“Our crowded, overly-consumed, hyper-active, digitally-addicted lifestyle is draining the life out of us. We are desperate to transcend the chaos and find a better way to live. We need a mystical imagination. Get ready to be transported into the depths of meaning as Votava breaks open the contemplative path and shows you how to live your life to the fullest.” Phileena Heuertz, author of Pilgrimage of a Soul: Contemplative Spirituality for the Active Life and founding partner, Gravity, a Center for Contemplative Activism

My first book The Communal Imagination: Finding a Way to Share Life Together (2014) is available on kindle and paperback also!

“Inside everyone there is a longing for community, to love and be loved. We are made in the image of a communal God. But in our hyper-mobile, individualistic, cluttered world… community is an endangered thing. And community is like working out – it takes work, sweat, discipline…  without that our muscles atrophy. Everybody wants to be fit, but not too many people want to do the work to get there. Mark’s book is sort of a workout manual, helping you rediscover your communal muscles and start building them up slowly. It is an invitation to live deep in a shallow world.”  Shane Claiborne, author and activist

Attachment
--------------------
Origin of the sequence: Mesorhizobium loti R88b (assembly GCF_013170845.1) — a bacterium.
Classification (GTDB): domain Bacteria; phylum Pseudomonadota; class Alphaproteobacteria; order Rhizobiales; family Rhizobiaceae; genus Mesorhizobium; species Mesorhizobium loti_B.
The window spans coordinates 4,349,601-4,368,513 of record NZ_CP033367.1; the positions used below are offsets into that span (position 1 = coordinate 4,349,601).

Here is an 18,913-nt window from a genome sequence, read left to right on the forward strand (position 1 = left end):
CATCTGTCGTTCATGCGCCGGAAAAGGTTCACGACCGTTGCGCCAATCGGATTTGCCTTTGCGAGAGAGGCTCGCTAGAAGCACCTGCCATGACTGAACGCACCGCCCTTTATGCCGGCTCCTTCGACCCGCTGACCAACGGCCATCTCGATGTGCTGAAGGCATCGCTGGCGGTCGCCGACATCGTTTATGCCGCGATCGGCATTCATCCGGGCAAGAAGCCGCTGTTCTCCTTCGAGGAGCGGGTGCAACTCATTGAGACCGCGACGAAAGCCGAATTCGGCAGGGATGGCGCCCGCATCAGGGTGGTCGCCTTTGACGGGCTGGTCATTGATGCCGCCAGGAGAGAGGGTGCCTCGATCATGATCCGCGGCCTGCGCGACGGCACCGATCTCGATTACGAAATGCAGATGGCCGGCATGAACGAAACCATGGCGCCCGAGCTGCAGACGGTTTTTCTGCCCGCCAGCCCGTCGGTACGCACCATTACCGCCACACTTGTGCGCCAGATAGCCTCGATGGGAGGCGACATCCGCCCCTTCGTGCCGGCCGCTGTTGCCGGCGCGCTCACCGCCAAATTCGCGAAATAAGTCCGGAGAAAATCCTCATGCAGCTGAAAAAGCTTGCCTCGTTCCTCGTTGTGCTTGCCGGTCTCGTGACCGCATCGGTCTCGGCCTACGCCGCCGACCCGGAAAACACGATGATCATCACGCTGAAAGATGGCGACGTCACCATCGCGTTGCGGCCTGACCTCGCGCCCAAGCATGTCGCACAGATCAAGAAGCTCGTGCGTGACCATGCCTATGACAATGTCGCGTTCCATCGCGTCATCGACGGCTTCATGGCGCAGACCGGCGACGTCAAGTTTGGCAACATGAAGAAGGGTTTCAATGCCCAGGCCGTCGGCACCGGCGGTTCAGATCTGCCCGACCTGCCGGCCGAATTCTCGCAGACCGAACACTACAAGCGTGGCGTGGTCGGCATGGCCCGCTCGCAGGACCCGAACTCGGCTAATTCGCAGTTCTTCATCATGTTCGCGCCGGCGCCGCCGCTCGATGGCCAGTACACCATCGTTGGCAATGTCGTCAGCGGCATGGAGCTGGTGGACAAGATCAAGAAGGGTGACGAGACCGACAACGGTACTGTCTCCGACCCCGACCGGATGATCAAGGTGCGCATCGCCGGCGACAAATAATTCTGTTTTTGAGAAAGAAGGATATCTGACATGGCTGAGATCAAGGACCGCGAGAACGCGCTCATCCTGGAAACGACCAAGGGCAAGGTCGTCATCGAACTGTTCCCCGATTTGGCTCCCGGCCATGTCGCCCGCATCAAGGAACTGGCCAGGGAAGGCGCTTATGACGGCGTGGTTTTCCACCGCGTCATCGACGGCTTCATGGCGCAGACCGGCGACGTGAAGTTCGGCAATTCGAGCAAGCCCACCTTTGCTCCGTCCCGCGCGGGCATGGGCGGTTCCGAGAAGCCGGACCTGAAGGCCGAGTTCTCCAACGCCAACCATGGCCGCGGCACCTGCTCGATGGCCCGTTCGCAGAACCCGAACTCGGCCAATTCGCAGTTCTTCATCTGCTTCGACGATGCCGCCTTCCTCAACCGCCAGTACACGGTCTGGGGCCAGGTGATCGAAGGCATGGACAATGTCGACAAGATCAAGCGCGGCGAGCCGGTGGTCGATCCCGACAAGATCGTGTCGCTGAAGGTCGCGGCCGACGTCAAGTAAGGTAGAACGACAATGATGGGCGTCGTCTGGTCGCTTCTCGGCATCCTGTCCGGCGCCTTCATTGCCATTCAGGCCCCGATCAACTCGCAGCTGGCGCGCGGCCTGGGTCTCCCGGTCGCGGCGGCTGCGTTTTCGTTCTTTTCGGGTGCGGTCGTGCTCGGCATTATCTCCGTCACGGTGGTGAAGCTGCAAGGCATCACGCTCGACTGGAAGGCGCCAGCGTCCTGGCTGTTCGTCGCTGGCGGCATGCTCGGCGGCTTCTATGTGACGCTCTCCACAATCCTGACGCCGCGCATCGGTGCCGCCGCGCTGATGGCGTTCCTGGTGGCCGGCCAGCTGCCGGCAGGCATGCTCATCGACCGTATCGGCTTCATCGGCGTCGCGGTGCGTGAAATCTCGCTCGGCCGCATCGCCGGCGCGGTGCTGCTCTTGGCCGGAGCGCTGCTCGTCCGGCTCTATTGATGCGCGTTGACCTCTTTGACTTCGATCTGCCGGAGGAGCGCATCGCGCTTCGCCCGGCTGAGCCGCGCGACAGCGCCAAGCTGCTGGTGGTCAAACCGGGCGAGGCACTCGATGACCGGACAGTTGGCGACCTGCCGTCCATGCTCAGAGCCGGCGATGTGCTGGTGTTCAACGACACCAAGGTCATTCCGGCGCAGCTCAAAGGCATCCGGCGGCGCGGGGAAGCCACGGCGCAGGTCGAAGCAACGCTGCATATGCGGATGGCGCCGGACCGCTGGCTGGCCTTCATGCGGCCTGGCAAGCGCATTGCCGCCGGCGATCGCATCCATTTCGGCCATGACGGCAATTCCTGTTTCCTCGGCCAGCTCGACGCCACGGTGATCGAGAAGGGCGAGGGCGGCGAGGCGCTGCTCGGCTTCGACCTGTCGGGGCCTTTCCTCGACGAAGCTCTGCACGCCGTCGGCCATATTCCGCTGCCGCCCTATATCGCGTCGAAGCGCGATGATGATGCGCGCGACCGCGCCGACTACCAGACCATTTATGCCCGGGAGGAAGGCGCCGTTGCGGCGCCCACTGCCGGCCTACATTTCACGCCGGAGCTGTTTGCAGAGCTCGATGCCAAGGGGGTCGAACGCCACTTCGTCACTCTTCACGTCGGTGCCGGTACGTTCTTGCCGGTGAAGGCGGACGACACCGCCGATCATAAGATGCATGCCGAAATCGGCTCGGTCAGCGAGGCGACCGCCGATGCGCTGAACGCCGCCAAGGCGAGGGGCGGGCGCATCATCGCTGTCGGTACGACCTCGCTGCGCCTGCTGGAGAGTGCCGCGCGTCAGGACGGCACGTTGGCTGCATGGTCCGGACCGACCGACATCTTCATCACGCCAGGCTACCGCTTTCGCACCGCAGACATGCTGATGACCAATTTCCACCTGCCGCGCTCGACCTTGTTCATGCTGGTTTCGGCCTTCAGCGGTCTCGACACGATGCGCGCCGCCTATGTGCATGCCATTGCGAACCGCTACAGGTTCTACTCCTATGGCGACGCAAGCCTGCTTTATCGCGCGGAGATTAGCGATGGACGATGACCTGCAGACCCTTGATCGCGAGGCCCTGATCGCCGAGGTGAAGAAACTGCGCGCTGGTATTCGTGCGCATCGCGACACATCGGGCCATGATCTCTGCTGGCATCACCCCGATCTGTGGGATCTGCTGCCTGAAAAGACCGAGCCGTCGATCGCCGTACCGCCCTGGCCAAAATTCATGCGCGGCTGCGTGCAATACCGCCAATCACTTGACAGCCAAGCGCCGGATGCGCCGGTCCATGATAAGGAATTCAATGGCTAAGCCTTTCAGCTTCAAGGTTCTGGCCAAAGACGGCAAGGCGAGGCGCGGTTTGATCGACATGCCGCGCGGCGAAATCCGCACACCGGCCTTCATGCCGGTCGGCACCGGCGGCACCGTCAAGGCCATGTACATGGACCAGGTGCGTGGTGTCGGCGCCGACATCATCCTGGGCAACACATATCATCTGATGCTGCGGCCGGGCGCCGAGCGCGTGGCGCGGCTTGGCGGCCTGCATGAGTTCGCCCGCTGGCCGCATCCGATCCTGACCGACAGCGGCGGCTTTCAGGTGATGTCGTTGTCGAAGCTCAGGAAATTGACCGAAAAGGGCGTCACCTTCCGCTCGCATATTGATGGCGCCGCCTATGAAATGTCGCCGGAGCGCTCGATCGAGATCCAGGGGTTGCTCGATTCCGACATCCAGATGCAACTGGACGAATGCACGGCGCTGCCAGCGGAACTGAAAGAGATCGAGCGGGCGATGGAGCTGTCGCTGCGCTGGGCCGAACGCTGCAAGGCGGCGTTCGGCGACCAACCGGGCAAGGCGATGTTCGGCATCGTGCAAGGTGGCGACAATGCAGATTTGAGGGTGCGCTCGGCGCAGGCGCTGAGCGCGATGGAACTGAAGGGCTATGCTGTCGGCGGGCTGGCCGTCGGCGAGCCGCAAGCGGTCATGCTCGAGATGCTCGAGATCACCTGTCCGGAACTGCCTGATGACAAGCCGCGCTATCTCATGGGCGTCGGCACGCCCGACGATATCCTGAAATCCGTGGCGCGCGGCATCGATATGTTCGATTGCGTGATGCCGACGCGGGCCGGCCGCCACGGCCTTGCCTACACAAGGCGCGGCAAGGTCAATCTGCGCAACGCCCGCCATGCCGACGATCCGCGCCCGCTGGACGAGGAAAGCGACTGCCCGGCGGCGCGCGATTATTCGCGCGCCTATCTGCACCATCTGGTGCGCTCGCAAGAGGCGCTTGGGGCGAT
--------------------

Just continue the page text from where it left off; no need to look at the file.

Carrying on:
Songs of the Birds

I went on a deepening retreat through Gravity, a center for contemplative activism, this past weekend in Schuyler, Nebraska. It was one of the best experiences of my life! I was so happy to be there as we spent 40 hours in silence, solitude, and stillness together.15

  • Deepening my awareness of my true self

On the retreat, I felt like I deepened my awareness of my true self. I was wanting to read the book Coming Home To Your True Self: Leaving the Emptiness of False Attractions by Albert Haase before I came on the retreat and when I got there the book was in the gift bag in my room. That was amazing! So I was able to read the book throughout the retreat and on the way back to Tacoma, Washington where I live.